ATR and Pratt & Whitney Canada announced the introduction of an improved turboprop engine for the manufacturer’s ATR 72 and 42 models.
Aviation news is coming out of the Dubai Air Show at a very fast pace. A lot of it has to do with freighters and widebodies. But there is also a very prominent focus on sustainability. With short-haul travel getting under the microscope, many expect a renewed focus on turboprop aircraft. So manufacturers of these planes, and their engines, aren’t sitting still.
Pratt & Whitney Canada is by far and away the most dominant manufacturer of turboprop engines. P&WC engines power both the Bombardier (now De Havilland Canada) Dash-8 and the ATR turboprop families. The company’s engines also hang from the wings of the C-295, the Do-328, the Fokker 50/60 and various fire-fighting aircraft. Even some Soviet-era designs have updated variants with P&WC engines.
The engine that the ATR 72 turboprop family is currently using, is the PW127M. These engines produce 2,475 shp, driving six-bladed Hamilton Standard propellers. The smaller ATR 42 uses a slightly derated version of this engine. But today’s announcement launches the PW127XT. The ‘XT’ stands for “eXtended Time”.
Maintenance And Efficiency
The new turboprop engine doesn’t give the ATR family [much] more power. Rather, it concentrates on improving efficiency and (mainly) reducing maintenance costs. Its time between overhaul is 20,000 hours, as opposed to 14,000 hours for the PW127M. This represents a roughly 40% increase in the time the engine can stay on the wing, as P&WC puts it.
It also means that airlines need just two “scheduled engine events” over a 10 year period. And finally, ATR customers using the new turboprop engine will benefit from 3% better efficiency. This and the reduced maintenance requirements come from several improvements in the engine. They include the low and high-pressure compressors, a new high-pressure turbine module, an improved power turbine module and a new gas-generator case.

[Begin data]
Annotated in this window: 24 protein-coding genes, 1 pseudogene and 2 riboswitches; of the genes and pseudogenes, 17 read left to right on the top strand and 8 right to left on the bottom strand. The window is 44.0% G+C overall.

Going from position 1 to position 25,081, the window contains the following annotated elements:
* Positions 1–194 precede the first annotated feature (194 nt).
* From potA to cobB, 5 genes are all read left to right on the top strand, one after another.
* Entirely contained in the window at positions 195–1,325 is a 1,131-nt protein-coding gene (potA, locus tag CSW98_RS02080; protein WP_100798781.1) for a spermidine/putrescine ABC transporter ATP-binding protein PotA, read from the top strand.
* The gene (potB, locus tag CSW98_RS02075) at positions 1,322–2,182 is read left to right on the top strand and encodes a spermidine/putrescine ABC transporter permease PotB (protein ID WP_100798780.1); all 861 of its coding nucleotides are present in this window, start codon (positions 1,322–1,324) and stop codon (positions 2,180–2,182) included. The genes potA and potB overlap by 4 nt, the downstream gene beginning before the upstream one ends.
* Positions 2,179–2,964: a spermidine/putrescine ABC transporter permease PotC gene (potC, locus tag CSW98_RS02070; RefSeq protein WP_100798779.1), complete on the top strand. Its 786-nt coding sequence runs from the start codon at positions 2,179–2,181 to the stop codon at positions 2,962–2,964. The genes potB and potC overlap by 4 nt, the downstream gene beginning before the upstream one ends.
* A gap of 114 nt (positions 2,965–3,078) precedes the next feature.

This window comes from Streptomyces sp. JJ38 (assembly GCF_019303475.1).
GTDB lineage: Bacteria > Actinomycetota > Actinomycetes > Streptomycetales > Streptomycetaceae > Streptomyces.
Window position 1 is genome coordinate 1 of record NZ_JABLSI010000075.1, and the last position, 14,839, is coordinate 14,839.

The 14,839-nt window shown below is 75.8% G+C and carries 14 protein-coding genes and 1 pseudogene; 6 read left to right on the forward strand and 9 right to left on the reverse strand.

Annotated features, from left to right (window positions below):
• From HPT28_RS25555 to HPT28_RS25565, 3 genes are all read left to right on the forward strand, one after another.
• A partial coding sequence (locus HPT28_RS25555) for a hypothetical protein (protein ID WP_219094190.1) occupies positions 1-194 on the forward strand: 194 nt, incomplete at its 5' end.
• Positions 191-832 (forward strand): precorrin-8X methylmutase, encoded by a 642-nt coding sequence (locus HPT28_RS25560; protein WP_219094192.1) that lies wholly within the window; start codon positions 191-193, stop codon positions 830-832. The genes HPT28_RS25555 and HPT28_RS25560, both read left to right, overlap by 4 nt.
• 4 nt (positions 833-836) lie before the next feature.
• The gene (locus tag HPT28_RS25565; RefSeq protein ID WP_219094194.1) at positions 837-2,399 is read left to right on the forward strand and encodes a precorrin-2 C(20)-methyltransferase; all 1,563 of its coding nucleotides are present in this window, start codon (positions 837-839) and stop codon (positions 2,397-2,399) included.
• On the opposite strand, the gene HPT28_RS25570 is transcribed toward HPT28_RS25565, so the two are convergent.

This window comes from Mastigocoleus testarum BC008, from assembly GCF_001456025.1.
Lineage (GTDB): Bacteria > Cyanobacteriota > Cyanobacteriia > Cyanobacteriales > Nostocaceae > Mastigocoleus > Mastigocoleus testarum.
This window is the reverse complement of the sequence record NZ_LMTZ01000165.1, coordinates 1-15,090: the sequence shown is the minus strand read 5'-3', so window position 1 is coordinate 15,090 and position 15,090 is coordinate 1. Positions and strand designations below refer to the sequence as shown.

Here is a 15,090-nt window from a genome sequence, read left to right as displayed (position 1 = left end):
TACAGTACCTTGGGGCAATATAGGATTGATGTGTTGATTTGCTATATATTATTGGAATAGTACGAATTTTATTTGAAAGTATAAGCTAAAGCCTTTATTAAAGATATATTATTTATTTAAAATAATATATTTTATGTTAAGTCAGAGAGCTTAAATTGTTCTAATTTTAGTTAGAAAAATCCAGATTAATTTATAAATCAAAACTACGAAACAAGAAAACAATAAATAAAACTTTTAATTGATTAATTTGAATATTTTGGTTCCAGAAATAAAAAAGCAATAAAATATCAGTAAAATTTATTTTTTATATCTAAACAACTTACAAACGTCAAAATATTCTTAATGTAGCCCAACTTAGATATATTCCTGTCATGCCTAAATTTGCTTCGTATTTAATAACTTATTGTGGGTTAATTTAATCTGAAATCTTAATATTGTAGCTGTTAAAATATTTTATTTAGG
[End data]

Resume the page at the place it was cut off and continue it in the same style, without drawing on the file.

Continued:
Maria Della Posta, President of Pratt & Whitney Canada, said this about the new turboprop variant and their ATR partnership:
“Our collaboration with ATR is designed to serve the needs of the regional aircraft market and continue to extend regional aviation performance. The PW127XT engine’s innovative technology reduces turbine operating temperatures for extra durability and next-level efficiency, delivering 40% extended time on wing, 20% less maintenance and 3% reduction in fuel consumption. The engine is purpose-built to deliver world-class reliability and increased value for ATR 72/42 aircraft.”
ATR P&WC And The Turboprop Market
The first ATR customer to get aircraft with the new turboprop engines will be Air Corsica. ATR also mentioned plans to improve the propellers, for even better efficiency, without offering any details. And more importantly, the new PW127XT is retrofittable on current ATR aircraft, undergoing maintenance. It will be interesting to see if any ATR customers go this route.
Like their existing turboprop engines, ATR customers will be able to use up to 50% SAF (sustainable aviation fuels) through the XT versions. ATR and P&WC emphasize that turboprops enjoy a 40% lower fuel burn and CO2 emissions than single-aisle jets. Again, this could become an increasingly important factor, especially for very short flights.
We have seen that Embraer has its own turboprop plans, even if they haven’t launched the program officially. They also have plans for even more sustainable propulsion options, making this category of aircraft even more attractive. De Havilland is also working with Pratt & Whitney Canada on a Hybrid Electric Propulsion demonstrator, using a Dash-8-100. Until now, design developments around turboprops were few and far between. But that’s changing.
The variant of the new engine that is specific to the ATR turboprop family is the PW127XT-M. Interestingly, P&WC also mentions a PW127XT-N. We don’t know which aircraft this is for, but the Dubai Air Show isn’t over yet…
Spyros Georgilidakis has degrees in Business Enterprise and Management. He has 14 years of experience in the hospitality and travel industries, along with a passion for all-things-aviation and travel logistics. He is also an experienced writer and editor for on-line publications, and a licensed professional drone pilot.